Becoming an expert determiner: the requirements

Parties to a dispute may opt for a less formal approach

Apart from arbitration or litigation, parties to a dispute may opt for a less formal approach and choose expert determination as an alternative.

In expert determination, parties to a dispute agree to engage a third-party independent expert to help resolve a conflict. The advantage of this process over formal litigation is that it is usually quicker, less costly, the process can be flexible and matters remain private.

The expert determiner does not act as a witness. There are similarities between the requirements, with the obvious omission for a determiner of cross-examination experience or formal report writing. The expectation of relevant expertise, experience and verifiable credentials apply in the same way. Certain disputes may require you to have industry-related expertise; others centre on issues that are not sector-specific, where a relatively narrow industry experience may be enough.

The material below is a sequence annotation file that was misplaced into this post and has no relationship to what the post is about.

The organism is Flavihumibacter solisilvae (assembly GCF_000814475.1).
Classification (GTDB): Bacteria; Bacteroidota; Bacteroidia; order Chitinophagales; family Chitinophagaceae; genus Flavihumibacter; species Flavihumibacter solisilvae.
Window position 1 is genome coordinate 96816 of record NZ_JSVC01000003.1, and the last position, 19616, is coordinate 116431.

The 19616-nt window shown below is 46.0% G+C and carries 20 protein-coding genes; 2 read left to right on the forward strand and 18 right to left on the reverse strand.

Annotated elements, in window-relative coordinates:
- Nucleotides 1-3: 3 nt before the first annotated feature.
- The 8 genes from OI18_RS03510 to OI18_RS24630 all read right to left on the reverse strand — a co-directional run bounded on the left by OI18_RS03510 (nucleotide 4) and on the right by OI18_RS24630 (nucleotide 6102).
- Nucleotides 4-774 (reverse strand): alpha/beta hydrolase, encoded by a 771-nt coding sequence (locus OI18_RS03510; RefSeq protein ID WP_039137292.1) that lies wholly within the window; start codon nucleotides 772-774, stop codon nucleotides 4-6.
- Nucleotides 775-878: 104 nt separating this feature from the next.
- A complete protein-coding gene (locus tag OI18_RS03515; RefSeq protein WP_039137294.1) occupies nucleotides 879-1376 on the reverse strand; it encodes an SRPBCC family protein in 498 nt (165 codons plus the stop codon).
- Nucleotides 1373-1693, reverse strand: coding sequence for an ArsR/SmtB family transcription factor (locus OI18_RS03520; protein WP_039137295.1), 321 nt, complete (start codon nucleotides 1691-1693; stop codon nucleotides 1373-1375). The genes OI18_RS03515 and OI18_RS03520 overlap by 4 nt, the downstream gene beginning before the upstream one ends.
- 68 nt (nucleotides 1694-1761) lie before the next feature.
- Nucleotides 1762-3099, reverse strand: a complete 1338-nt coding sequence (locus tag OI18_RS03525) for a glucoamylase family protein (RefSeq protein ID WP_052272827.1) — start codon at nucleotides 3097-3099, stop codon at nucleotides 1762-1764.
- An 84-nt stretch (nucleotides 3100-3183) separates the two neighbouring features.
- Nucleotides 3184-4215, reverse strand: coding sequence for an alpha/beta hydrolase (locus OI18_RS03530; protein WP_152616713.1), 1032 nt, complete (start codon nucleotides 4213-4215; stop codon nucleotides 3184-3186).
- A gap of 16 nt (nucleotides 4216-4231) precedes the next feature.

Independence may not be a requirement

The surprising difference between an expert witness and an expert determiner is that the independence of the latter is a requirement only when parties to the dispute state this as such. However, even if complete independence (no past involvement with or associations with either party) is not a must, an expert determiner is expected to be impartial and follow best practice in declaring all current and past associations with either party.

If you want to shape the future by untangling the complexities brought about by the uncertainty of the current post-Brexit trading, rapidly changing legal compliance or industry-specific commercial aspects at the heart of many disputes, consider the role of expert determiner. Take stock of what you can bring to the table in the context of the requirements listed above and consider formal training to increase your chances of a formal appointment.